Album review: ‘Donda’ by Kanye West

Album to follow up “Jesus is King” fails to hit the mark because of artists featured

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COURTESY OF KANYE WEST

West changed the name of the album a few times before deciding to name it after his mother.

COLE QUINN, Evergreen photo editor

Kanye West is a man who needs no introduction. West is arguably the most influential rap artist to come out of the 21st century. Ever since the release of “The College Dropout” in 2004, West has proven himself as a leader in the music industry.

For almost 15 years, West has dropped highly-praised albums. After taking a more Christian route with his recent albums, West continues on his path to salvation on his newest release, “Donda,” which was released under Def Jam Records on Aug. 29, 2021.

West has been working on the album ever since the release of “Jesus is King” and originally planned on releasing it as “Jesus is King Part II.” West changed the name again to “God’s Country” before naming it after his mother, Donda West.

West hyped the album into oblivion around mid-July. West held three listening events for his project — two at Mercedes-Benz Stadium in Atlanta and one at Soldier Field in Chicago. He also held a livestream on Aug. 5 to accompany its release, before delaying it again to the end of that month.

With the amount of hype West generated, one would only expect to see an album greater than “My Beautiful Dark Twisted Fantasy.”

There are some tracks on “Donda” that stand out more than the rest. Some of the tracks are arguably better than some tracks on MBDTF. The track “Jail,” coupled with “Donda Chant” before it, is the perfect opening for the album.

The inclusion of West’s friend, Jay-Z, also adds another layer of majesty. The melodies in the song are just as emotional as “Runaway,” and the lyrics regarding West’s downward spiral after his separation with Kim Kardashian fit the track.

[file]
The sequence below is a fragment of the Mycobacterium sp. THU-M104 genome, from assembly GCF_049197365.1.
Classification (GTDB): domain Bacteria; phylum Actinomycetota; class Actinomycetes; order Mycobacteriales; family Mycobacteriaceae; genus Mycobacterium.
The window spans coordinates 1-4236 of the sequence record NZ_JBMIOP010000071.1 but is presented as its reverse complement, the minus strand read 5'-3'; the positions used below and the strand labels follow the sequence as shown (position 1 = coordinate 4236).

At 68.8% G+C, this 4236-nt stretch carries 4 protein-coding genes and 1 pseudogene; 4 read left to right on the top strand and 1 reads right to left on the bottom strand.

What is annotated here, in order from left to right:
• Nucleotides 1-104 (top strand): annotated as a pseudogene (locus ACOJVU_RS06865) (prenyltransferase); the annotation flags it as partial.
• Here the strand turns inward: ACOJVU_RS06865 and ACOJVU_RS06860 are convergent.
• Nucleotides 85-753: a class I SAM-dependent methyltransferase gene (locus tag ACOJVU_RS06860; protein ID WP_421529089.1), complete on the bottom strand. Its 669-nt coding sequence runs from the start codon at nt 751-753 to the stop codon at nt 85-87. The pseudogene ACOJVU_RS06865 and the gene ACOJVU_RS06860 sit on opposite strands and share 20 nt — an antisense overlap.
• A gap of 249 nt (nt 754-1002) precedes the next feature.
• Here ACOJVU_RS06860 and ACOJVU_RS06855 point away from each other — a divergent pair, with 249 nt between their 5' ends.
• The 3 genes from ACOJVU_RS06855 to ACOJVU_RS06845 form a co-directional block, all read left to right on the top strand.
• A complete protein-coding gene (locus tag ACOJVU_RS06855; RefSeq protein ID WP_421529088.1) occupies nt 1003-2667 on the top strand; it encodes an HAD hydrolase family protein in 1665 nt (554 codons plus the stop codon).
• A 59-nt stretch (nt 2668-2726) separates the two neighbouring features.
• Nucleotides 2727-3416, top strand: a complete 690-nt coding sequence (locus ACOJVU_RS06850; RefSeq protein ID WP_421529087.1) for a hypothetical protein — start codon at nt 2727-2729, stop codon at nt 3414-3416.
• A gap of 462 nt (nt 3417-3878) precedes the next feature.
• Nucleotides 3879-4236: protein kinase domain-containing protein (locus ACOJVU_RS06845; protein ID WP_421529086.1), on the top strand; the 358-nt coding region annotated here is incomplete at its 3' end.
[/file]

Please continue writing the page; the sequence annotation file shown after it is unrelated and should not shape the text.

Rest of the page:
“You made a choice that’s your bad, single life ain’t so bad

But we ain’t finna go there

Something’s off, I’ll tell you why

Guess who’s goin’ to jail tonight?”

The tracks “Come to Life” and “No Child Left Behind” are also highlights of the album. The tracks feel like a majestic tour through the soul of an enlightened individual. The tracks are the perfect resolution to a good album.

Not only does West supply the album with emotional tracks, but he also supplies the album with bangers. The track “Off the Grid” has a beat that will make any listener bob their head. The flows of West and Fivio Foreign, a rapper featured on the album, carry the track while Playboi Carti, another rapper, adds a flair of aggression mixed with fun.

Speaking of Playboi Carti, he appears later in “Junya” too, making it a real banger.

However, when it comes to examining the entirety of the album, some tracks fail to hit the mark or add nothing to the album.

One reason why some of these tracks fail to hit the mark is because of the artists featured. On “Hurricane,” West destroys the track by bringing in Lil Baby. While mumble rappers like Playboi Carti can make their voices sound unique and fun, Lil Baby sounds dull on pretty much every track he is on. He raps as if he is moaning into an autotuner.

Sometimes it is the production that ruins the song. In the track “Tell the Vision,” Pop Smoke vocals are thrown over a nice piano lick. However, Pop Smoke’s vocals sound like they are muffled by post-production to silence the sound of snare drums in the background.

The muffling of the drums sounds as if a middle school student loaded up the program Audacity on his mom’s computer and watched a one-minute tutorial on how to combine two songs into one.

Even though the album has moments of artistic merit, it fails to hold up to the massive amount of hype it generated. If an album is hyped to such a level as “Donda,” it should be a masterpiece that will stand the test of time. The disappointment is not enough to hinder the album of its moments, though. The album still supplies an ample amount of songs listeners can enjoy.

Score: 7.2/10